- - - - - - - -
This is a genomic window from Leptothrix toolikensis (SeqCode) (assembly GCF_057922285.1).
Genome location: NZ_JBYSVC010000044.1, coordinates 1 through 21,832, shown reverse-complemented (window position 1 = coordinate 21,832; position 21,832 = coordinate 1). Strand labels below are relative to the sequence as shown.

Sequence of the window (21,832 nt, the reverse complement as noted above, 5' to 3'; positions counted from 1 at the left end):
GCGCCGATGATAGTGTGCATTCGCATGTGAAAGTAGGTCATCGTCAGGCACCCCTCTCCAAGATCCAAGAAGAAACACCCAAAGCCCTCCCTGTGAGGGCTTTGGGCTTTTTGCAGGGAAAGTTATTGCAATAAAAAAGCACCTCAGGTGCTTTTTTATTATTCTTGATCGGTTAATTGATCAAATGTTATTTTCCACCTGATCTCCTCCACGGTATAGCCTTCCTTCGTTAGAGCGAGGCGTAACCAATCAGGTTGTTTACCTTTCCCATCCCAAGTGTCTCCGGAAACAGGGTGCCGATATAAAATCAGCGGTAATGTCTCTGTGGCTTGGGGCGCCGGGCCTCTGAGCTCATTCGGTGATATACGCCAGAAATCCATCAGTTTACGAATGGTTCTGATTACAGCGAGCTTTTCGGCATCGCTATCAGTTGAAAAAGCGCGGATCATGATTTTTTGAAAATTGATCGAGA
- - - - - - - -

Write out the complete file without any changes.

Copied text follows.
This is a genomic window from Leptothrix toolikensis (SeqCode) (assembly GCF_057922285.1).
Genome location: NZ_JBYSVC010000044.1, coordinates 1 through 21,832, shown reverse-complemented (window position 1 = coordinate 21,832; position 21,832 = coordinate 1). Strand labels below are relative to the sequence as shown.

Sequence of the window (21,832 nt, the reverse complement as noted above, 5' to 3'; positions counted from 1 at the left end):
GCGCCGATGATAGTGTGCATTCGCATGTGAAAGTAGGTCATCGTCAGGCACCCCTCTCCAAGATCCAAGAAGAAACACCCAAAGCCCTCCCTGTGAGGGCTTTGGGCTTTTTGCAGGGAAAGTTATTGCAATAAAAAAGCACCTCAGGTGCTTTTTTATTATTCTTGATCGGTTAATTGATCAAATGTTATTTTCCACCTGATCTCCTCCACGGTATAGCCTTCCTTCGTTAGAGCGAGGCGTAACCAATCAGGTTGTTTACCTTTCCCATCCCAAGTGTCTCCGGAAACAGGGTGCCGATATAAAATCAGCGGTAATGTCTCTGTGGCTTGGGGCGCCGGGCCTCTGAGCTCATTCGGTGATATACGCCAGAAATCCATCAGTTTACGAATGGTTCTGATTACAGCGAGCTTTTCGGCATCGCTATCAGTTGAAAAAGCGCGGATCATGATTTTTTGAAAATTGATCGAGA